>> So here, domainIncludes, as explained by Dan, wins.
>>
>> But... Martin's example shows that's *not* how it's being used. Rather,
>> it's being used as a constraint language, which I regard as a separate
>> thing altogether.
>>
>> If I put a schema:openingHours property on a schema:ContactPoint, the
>> structured data tester will say it doesn't understand my data. Does that
>> mean my data is invalid for all potential data consumers or just the
>> search engines?
>>
>> If the data is actually invalid then I'd say that rangeIncludes and
>> domainIncludes seem to be mis-named. "domainResterictedToOnly" seems
>> more honest? Or am I missing something?
>>
>> Phil
>>
>>
>> ==Dan's reply copied from archive for reference ==
>>
>> We wanted to leave the flexibility to evolve the schemas incrementally
>> without breaking "promises" expressed with RDFS's range/domain, and without
>> adding lots of artificial supertypes to group different types within a
>> common type.
>>
>>
>>
>> == Martin's reply Copied from archive for reference ==
>> Hi Alex:
>>
>> This is because the semantics of RDFS domain and range constructs
>> *imply* additional type membership instead of *constraining* the
>> applicability of a property to a class or value.
>>
>> With RDFS semantics, a domain spec like so
>>
>>      foo:schoolAttended rdfs:domain foo:Human.
>>
>> in combination with the statement
>>
>>      foo:myDog a foo:Dog ;
>>                foo:schoolAttended "ACME High School".
>>
>> implies that
>>
>>      foo:myDog a foo:Human
>>
>> instead of throwing a constraint violation error.
>>
>>
>> Also, if a property had multiple classes as its range or domain, you
>> have to create many useless complex classes in order to avoid unintended
>> type membership inferences:
>>
>> In RDFS, a domain spec like so
>>
>>      foo:yearOfBirth rdfs:domain foo:Human, foo:Dog.
>>
>> in combination with the statement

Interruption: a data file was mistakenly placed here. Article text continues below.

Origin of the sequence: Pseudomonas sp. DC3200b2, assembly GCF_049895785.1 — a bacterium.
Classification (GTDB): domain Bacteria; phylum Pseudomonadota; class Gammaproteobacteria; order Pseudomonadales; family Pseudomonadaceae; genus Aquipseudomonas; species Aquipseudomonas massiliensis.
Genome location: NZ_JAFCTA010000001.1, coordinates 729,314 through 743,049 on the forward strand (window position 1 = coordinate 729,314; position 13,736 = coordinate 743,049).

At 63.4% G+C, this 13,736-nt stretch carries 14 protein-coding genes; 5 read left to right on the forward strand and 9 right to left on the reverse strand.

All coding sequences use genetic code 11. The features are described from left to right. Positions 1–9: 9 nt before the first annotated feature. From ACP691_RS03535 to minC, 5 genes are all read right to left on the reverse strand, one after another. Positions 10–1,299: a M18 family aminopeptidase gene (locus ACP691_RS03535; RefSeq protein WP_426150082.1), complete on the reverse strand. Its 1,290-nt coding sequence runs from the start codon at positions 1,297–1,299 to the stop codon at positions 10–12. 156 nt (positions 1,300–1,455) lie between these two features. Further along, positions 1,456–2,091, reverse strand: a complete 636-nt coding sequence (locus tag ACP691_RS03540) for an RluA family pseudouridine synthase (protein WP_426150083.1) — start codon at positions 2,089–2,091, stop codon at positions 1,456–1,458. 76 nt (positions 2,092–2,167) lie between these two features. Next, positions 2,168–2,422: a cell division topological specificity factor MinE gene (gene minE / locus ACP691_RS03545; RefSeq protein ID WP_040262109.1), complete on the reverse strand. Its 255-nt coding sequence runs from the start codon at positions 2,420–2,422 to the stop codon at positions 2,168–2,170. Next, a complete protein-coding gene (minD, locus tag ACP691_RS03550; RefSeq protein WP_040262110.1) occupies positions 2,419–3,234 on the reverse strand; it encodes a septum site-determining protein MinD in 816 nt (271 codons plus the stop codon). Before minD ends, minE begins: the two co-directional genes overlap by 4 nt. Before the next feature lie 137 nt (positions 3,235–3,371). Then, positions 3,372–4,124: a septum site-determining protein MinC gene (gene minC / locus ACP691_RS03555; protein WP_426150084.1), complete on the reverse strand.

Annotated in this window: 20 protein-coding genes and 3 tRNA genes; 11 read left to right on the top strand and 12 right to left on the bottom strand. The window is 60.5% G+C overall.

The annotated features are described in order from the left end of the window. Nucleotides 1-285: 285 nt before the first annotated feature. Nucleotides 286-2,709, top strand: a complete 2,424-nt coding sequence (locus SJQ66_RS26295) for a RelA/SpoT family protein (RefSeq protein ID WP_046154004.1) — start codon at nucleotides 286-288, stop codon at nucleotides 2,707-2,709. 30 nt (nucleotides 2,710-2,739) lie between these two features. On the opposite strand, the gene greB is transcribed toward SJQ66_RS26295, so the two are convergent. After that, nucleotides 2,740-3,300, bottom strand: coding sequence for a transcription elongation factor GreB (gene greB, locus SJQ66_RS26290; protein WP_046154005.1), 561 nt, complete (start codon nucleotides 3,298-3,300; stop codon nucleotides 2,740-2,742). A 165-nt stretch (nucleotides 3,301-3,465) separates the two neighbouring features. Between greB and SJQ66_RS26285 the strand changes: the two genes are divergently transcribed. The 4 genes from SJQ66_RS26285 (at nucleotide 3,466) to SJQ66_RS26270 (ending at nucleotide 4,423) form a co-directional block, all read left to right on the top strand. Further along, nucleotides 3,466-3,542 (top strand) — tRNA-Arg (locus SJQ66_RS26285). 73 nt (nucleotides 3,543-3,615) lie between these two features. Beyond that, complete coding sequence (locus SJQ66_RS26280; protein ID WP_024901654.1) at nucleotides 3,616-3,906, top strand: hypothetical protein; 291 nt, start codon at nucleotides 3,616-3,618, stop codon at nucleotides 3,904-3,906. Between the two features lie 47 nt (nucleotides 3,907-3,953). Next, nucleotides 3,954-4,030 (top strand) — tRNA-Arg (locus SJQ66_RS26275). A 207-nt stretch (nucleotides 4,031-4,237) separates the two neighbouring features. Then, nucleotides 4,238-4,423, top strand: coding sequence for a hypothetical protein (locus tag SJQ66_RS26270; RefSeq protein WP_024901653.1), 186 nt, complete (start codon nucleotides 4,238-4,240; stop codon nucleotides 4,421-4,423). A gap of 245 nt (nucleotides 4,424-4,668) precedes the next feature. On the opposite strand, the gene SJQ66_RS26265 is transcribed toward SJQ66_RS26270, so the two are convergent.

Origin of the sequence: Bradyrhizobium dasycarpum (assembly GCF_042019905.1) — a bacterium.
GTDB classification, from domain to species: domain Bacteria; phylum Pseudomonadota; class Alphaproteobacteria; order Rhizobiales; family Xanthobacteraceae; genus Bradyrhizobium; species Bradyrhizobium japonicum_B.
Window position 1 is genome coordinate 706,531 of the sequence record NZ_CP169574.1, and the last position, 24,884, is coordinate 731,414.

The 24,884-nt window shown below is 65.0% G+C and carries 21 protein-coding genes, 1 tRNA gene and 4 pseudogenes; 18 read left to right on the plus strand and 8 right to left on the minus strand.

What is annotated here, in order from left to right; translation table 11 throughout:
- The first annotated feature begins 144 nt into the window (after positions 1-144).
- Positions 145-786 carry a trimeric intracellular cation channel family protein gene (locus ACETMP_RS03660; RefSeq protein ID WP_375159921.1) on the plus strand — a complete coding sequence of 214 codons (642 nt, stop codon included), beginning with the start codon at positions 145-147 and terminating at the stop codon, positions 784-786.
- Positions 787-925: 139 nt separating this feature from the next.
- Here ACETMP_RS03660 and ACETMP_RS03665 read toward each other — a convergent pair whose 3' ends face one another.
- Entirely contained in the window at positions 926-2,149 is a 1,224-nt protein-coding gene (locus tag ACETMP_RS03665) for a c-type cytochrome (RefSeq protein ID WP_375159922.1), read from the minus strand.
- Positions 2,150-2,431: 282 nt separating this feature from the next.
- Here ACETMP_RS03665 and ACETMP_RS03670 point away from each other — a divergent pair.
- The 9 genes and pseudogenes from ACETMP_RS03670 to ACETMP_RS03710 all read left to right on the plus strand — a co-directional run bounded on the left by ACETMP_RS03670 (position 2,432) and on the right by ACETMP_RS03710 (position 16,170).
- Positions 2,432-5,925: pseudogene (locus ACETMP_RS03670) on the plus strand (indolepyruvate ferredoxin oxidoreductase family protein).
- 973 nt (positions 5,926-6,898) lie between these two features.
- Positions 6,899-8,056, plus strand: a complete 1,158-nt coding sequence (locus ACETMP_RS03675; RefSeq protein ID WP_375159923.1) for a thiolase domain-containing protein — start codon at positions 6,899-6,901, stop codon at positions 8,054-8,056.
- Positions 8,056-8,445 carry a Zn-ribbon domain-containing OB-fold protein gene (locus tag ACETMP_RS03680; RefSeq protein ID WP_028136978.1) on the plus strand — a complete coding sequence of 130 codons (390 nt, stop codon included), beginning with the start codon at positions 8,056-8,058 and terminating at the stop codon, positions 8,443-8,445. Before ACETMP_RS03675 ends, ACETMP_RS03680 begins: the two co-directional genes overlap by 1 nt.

>>
>>      foo:myDog a foo:Dog ;
>>                foo:yearOfBirth 1971.
>>
>> implies that your dog is a dog and a human:
>>
>>      foo:myDog a foo:Human, foo:Dog.
>>
>> i.e. the intersection of being a dog and human, whatever that is.
>>
>> The only way to avoid this are complex class definitions, like so:
>>
>>       foo:yearOfBirth rdfs:domain [ a owl:Class;
>>                                      owl:unionOf (foo:Human, foo:Dog) ].
>>
>> which will create many, many of those useless classes in the ontology
>> because of combinatorial effects.
>>
>> Martin
>>
>> -----------------------------------
>> martin hepp  http://www.heppnetz.de
>> mhepp@computer.org          @mfhepp
>>
>>
>>
>>
>>  > On 21 Nov 2016, at 16:39, Alex Prut <mail@alexprut.com> wrote:
>>  >
>>  > Hello all,
>>  > I'm looking at the schema.org raw ontology implementation and
>> documentation, but I can’t find a reason why the ontology was
>> implemented using the schema:domainIncludes and schema:rangeIncludes
>> properties, instead of the standard RDFs rdfs:domain and rdfs:range?
>>  > Thanks,
>>  > Alexandru Pruteanu (M.Sc. in Computer Science at University of Udine)
>>  > mail@alexprut.com
>>  >
>> --
>>
>>
>> Phil Archer
>> Data Strategist, W3C
>> http://www.w3.org/
>>
>> http://philarcher.org
>> +44 (0)7887 767755 <+44%207887%20767755>
>> @philarcher1
>>
>>
>

-- 


Phil Archer
Data Strategist, W3C
http://www.w3.org/

http://philarcher.org
+44 (0)7887 767755
@philarcher1
Received on Thursday, 24 November 2016 14:40:09 UTC